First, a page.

For a Western world raised on Disney movies, Spirited Away was a bracing change of pace – pure, uncut Studio Ghibli. Taking in bathhouses, spirits of Shinto folklore, and morality without clear-cut distinctions of good and evil, Hayao Miyazaki’s major crossover hit is distinctly Japanese.
Its narrative arc and characters feel notably different to more conventional British and American animations – from the eerie, inscrutable No-Face, to sort-of-antagonist bathhouse owner Yubaba.
But that’s also a major reason why it connected – Spirited Away accessible, but nothing about it feels watered down. It is, of course, utterly beautiful too – boundlessly imaginative, steeped in gorgeous colour, and stunningly scored by Joe Hisaishi.
Among the cultural specificity a coming-of-age universality in young hero Chihiro, forced to fend for herself when her parents turned into pigs, using her resourcefulness and her friendship with boy-dragon-spirit Haku to earn her freedom from the spirit world.
It’s the film that brought Studio Ghibli – and anime at large – to mainstream Western audiences, an influence increasingly felt in the likes of Moana and Frozen II.
Captain America: Civil War
The third “solo” Cap trip figured out how to be both seriously swarm satisfying (with that entire air terminal fight, and the presentation of Tom Holland’s Spider-Man) and furthermore boldly keen, setting its superheroes in a convincing international setting that raised a legitimate good issue: who ought to be liable for the arrangement of such extraordinary force?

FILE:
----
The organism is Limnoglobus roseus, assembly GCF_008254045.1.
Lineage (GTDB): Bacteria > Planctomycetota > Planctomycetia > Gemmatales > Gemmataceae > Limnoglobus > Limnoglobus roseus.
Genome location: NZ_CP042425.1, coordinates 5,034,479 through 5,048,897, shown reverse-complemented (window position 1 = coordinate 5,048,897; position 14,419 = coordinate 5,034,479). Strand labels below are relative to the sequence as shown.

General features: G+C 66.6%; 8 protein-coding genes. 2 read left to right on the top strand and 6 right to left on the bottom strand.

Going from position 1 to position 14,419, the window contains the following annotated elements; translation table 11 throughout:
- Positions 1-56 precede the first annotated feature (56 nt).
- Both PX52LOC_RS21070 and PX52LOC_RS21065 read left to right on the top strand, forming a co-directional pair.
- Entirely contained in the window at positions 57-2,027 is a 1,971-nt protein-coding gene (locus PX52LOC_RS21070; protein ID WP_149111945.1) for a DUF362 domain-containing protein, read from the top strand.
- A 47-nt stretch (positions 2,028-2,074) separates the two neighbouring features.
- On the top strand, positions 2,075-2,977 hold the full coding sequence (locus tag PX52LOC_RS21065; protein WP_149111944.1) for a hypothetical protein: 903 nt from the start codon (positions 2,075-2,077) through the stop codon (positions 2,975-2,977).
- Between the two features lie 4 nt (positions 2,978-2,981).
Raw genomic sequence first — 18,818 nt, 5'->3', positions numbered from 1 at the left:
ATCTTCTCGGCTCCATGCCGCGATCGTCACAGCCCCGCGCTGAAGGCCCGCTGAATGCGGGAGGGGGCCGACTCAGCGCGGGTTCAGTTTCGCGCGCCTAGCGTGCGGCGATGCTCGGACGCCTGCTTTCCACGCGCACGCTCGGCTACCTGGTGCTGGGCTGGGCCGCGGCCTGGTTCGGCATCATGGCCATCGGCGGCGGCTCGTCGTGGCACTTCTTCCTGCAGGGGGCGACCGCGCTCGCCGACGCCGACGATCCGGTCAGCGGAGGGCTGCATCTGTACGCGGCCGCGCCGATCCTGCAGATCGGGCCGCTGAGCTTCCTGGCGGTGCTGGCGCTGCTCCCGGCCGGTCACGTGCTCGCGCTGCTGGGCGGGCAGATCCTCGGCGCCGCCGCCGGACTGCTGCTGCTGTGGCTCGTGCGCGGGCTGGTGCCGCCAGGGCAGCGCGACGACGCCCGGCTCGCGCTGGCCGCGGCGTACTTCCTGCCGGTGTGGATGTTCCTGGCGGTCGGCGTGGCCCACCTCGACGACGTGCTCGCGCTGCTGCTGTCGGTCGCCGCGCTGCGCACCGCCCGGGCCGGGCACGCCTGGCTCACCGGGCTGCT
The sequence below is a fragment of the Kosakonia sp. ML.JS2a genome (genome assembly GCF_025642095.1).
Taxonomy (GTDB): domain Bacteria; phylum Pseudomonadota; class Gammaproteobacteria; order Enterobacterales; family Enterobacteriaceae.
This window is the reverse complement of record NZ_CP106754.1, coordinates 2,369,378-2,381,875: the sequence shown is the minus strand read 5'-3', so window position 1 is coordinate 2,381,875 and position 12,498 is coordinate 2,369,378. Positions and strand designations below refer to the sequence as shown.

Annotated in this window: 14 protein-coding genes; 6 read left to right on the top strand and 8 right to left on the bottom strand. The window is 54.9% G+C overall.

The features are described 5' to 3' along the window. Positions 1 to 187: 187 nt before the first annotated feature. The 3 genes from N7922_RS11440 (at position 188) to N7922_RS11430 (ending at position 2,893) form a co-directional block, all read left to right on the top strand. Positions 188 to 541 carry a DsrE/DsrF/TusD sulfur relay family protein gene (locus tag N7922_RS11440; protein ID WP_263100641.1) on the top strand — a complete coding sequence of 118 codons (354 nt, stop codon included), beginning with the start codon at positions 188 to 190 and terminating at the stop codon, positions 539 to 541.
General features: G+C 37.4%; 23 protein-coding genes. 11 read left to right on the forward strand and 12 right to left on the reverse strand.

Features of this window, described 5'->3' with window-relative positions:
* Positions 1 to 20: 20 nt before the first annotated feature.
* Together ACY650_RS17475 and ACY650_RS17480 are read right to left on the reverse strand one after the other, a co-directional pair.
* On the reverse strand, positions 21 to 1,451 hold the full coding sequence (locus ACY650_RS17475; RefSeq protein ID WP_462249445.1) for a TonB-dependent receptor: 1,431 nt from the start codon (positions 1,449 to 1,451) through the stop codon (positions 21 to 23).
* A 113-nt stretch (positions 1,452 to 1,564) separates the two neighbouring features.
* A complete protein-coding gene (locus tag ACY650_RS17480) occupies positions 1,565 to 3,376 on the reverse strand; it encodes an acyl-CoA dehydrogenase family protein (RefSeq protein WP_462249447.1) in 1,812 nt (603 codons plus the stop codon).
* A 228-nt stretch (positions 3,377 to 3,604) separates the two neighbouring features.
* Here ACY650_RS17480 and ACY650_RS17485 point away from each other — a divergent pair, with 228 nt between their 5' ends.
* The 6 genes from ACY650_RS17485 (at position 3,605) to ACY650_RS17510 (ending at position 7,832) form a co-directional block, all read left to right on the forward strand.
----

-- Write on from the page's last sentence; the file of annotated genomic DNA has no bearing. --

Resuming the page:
Chan-wook Park’s vengeance dramatization does limit with a capital Eeek. Torment through 15 years of lone? Check. Mallet using viciousness? Check. Interbreeding? Check. Live octopus-eating? Check, check, toss up. However, it never feels crowbarred-in. It’s all important for the delightfully dim and stunningly executed excursion.
It may have kicked off the whole CG-animation revolution (for better or worse), but it’s not the once-novel visual medium which makes Pixar’s first feature one of cinema’s greatest treasures. The clue’s in the title: it a perfectly formed story, about friendship, love, fear of abandonment, workplace politics and self-identity. While its ability to make you laugh is undiminished.
A Clockwork Orange
The controversy surrounding Stanley Kubrick‘s pop-art visualisation of Anthony Burgess’ dystopian mediation on violence and free will may have long-since subsided, but the film’s no less powerful. Especially that “Singin’ In The Rain” sequence, which remains one cinema’s most deeply upsetting. ดูหนังออนไลน์ฟรี